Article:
A few that I underscored:
“Some three hundred miles south of Washington, in the small port city of Wilmington, North Carolina, a young part-time reporter [presumably Brinkley himself] for the Morning Star poked idly around the Cape Fear River docks. At the foot of Walnut Street, waiting for a ship’s winch to lift them aboard, were stacks of wooden bins filled with scrap metal – brake drums, bedsprings, knives and forks bearing the monograms of bankrupt hotels and restaurants, coat hooks, the insides of Big Ben alarms clocks, Chevrolet engine blocks, the long poles grocers used to reach the corn flakes on the top shelves. What was all this junk and where was it going?
“’Scrap metal going to Japan,’ they told him. ‘So they can melt it down and shoot it back at us.’
“Was it possible a young man conceived on these bedsprings might someday fight the Japanese and be shot with a weapon made from his own parents’ melted-down bedsprings? Nobody on the Walnut Street docks could answer that.”
“In July of 1914, the British and German ambassadors to Washington lived in houses facing each other across Connecticut Avenue, the bathroom window of one looking over through the trees into the bathroom window of the other. In the mornings, as the two of them shaved, each looked out across the avenue at the other and smiled and bowed – old colleagues beginning the day with ivory-handled straight razors and badger shaving brushes in porcelain mugs. A month later, their countries were at war. The bowing and smiling stopped. Each refused to look out the window while he shaved.”
Or, on class-conscious socialite Washington:
“Why such frenzy to fill a dinner table with people who might be famous or hold great power but who might also be insufferably dull? Archduke Otto of Austria, the pretender to the nonexistent Austro-Hungarian throne of the Hapsburgs, continued to be sought after even when he was found to be a bore who ate like a timber wolf and then sat lumpishly and groggily in the living room refusing to leave until pushed. Why did the hostesses pursue this?”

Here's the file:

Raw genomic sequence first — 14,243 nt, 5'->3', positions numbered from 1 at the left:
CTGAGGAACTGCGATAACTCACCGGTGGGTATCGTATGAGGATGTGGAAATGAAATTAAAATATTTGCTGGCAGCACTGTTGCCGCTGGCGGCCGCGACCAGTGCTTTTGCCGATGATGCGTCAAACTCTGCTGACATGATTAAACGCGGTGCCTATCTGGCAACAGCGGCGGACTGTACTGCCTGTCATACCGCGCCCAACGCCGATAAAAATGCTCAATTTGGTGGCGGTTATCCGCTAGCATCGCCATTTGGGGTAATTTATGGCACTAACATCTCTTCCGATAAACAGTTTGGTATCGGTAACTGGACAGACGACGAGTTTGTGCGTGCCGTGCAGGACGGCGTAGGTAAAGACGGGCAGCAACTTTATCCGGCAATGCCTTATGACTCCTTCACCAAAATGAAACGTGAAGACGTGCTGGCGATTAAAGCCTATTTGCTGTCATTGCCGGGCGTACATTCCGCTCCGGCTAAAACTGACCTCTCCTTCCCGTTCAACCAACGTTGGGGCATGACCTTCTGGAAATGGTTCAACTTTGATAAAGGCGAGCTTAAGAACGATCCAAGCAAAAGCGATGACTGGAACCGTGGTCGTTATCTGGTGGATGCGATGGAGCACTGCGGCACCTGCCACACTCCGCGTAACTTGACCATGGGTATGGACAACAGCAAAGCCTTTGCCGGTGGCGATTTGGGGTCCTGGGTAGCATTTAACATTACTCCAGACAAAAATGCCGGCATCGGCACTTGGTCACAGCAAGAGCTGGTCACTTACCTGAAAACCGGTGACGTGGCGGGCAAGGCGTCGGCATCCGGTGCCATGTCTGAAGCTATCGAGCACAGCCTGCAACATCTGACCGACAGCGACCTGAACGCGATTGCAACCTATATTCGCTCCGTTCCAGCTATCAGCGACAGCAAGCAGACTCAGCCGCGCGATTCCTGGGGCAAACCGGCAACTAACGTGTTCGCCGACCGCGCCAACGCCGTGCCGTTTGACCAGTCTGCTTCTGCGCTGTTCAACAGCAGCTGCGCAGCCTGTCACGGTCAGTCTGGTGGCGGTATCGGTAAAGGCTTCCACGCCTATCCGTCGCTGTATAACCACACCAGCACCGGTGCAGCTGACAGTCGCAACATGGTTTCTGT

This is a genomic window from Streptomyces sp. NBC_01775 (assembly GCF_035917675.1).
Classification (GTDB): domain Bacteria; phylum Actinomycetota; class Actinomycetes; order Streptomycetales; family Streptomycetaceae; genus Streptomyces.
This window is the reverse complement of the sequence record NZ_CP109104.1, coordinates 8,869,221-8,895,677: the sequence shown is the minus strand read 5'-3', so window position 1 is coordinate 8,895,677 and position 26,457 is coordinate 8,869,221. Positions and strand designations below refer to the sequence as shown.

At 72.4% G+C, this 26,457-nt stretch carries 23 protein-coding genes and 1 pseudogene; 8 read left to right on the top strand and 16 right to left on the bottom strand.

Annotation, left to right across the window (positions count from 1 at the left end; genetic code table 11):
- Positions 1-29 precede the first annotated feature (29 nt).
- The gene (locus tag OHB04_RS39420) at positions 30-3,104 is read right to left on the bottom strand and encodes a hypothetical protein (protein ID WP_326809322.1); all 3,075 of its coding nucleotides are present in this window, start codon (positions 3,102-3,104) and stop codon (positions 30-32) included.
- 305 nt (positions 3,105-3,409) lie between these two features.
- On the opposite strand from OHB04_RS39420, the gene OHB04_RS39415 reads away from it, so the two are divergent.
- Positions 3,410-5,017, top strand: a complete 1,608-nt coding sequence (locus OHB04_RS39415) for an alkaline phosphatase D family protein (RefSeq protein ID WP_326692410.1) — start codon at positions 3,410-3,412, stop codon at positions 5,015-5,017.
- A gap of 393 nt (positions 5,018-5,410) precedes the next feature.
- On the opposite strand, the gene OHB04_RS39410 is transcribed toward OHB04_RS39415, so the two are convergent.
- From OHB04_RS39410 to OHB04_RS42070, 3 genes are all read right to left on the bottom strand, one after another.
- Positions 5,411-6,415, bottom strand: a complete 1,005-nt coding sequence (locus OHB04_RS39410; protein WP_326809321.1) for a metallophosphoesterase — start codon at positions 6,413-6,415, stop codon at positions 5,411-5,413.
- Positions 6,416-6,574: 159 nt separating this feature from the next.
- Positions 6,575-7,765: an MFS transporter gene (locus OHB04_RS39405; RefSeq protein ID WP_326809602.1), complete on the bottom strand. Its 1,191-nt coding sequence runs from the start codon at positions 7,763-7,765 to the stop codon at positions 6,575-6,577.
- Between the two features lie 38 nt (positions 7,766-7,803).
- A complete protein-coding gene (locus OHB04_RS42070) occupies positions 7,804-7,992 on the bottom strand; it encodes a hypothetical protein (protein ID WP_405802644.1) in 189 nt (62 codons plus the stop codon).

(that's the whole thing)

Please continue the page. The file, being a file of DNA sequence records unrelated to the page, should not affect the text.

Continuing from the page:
The descriptions by author David Brinkley of how Washington, DC, was before Pearl Harbor and after December 7, 1941, revealed much I didn't know and/or hadn't considered in my various readings about the history of the war. Washington had to change its ways of doing things almost overnight. New, cheap housing had to be built to house the thousands of needed clerical and professional people who arrived within days of the declaration of war. How people lived, how deals were made, how President Roosevelt behaved (who knew he rarely made decisions on his own?), and how the social life of the city evolved makes this book an enjoyable read and provides much understanding of what started in WWII that has lasted to the present day. Agencies that did not exist prior to Pearl Harbor are still active today albeit sometimes under different names. The way the president was able to work around Congress to get what he wanted sounds very familiar with events over the past 30 years, and how nations worked together or around each other provides insight into how international deals are made. Mr. Brinkley, of Huntley-Brinkley News on NBC, wrote a wonderful book about life in war-time USA. Highly recommended. I appreciate Sarah Shaber's suggestion (of the Louise Pearlie mystery series) that I read Washington Goes to War.